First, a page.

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Something Right

November 15, 1998

Since we are always on the lookout for good examples, we have accumulated a good mental and sometimes written history of all the families with whom we associate. It has been interesting to see the different family patterns. Some do what they have always done, be it good or bad. Then there are those that have continued to do the wrong thing and have gone down hill; although, most of those around us here at Cane Creek, with or without our advice, have displayed significant improvement in the training and discipline of their children. The family that once provided our best examples of whining kids has actually made the most remarkable improvements. It is their absolute teachableness that made the difference. Their kids are not perfect, but today their family is a model of good parenting and quality family life.

Just last night three of the children (9, 6, & 2) were visiting in our home. We had a delightfully rambunctious good time. I even got my beard stroked by the little 2-year-old girl. As we were loading everyone into the van for the trip home, the 2-year-old, trying to move from the middle seat to the back seat, had trouble getting around the end of the bench next to the door. The cold, still night suddenly vibrated with the piercing wail that only a 2-year-old can muster. It was a cry of, “Help me get around this seat!” Immediately, but calmly the nine-year-old boy said, “No, Amy, as long as you are whining and crying I will not help you. If you are going to cry, you will just have to manage by yourself.” The little 6-year-old girl was voicing a similar exhortation, assuring the child that she was out of order with her whining demands. Amy, seeing the futility of her display, without any assistance and without further complaint, negotiated herself around into a sitting position. The older brother encouragingly said, “That’s a good girl, Amy; see, you can do it yourself; now next time don’t cry and I will help you.”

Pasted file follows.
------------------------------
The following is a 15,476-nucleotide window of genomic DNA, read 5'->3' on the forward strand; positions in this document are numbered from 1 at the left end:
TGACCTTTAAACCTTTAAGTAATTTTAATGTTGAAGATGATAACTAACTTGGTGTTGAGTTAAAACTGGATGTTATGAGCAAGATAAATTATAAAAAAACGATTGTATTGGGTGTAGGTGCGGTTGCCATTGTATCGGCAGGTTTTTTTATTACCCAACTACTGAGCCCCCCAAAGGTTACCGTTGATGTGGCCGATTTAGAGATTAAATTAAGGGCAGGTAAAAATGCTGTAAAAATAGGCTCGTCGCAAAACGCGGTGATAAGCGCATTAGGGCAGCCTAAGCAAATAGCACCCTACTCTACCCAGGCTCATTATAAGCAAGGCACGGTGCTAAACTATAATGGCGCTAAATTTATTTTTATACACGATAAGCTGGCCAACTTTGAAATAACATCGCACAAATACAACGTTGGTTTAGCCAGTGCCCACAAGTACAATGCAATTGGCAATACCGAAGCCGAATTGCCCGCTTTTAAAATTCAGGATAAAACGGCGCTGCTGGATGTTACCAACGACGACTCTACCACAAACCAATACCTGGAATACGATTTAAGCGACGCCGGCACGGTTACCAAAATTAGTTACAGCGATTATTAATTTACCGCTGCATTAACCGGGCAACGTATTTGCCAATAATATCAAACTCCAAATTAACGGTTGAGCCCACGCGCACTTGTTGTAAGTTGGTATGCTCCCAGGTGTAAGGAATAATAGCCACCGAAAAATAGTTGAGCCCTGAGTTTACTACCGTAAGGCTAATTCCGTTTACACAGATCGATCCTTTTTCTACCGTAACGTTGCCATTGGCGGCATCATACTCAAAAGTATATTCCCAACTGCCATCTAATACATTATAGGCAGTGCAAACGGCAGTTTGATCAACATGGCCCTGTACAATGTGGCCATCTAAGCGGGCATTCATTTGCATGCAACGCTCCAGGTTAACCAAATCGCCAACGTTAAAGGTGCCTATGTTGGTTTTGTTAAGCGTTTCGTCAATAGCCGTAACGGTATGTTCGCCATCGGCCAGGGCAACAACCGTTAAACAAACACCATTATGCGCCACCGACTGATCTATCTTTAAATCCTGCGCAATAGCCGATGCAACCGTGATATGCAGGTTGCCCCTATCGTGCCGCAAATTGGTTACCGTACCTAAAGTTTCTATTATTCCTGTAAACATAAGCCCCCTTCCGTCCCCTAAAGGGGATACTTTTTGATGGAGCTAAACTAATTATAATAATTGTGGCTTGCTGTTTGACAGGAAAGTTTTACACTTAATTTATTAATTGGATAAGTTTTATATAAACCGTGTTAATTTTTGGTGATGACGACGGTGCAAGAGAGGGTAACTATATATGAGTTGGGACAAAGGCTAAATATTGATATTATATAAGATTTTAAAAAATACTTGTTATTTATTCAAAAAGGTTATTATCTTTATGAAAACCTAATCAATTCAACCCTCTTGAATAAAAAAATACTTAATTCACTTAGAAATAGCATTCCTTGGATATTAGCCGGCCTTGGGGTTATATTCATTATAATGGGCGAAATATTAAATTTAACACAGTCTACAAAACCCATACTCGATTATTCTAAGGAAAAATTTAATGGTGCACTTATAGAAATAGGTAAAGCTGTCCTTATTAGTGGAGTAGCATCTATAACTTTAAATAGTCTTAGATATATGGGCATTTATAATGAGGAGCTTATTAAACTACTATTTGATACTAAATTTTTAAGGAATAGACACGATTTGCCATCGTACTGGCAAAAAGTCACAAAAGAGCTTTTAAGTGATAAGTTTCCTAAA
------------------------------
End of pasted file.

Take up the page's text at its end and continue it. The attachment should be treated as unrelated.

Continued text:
Sitting in the driver’s seat observing this lesson in discipline was quite gratifying. It gives dual meaning to the term child-training—not just children being trained, but children training children. The beautiful thing about children training children is that the kid trainer is reinforcing his own commitment to order and discipline as he enforces the rule of law upon his younger siblings. The ramifications are astounding. It is the difference between pounding wheat into flour with a wooden mallet and grinding it in a water powered gristmill. Children training each other when you are not present is like the wonder of perpetual motion.

And, talking about sibling harmony, when a 6-year-old is given responsibility to train her 2-year-old sister, she will respond exactly like her parents. I said EXACTLY like her parents. Children learn by emulation. They will mimic your patience, firmness, concern, and repeat the very words in the exact same tone as you have used when disciplining and training them.

One of the marvelous wonders of this is that as they come into the chain of command the children come to appreciate your role as guide and instructor and they more readily accept authority over them. They learn to assume the subordinate role just as they expect the same from those under them. The children all become a part of the cure rather than a part of the problem.

When you have a large family with only one overseer—Mother—every additional kid is an increase in the chaos and turmoil, but where there is a chain of command, having thirteen children is as orderly as a buggy full of Amish on their way to church.

– Michael Pearl

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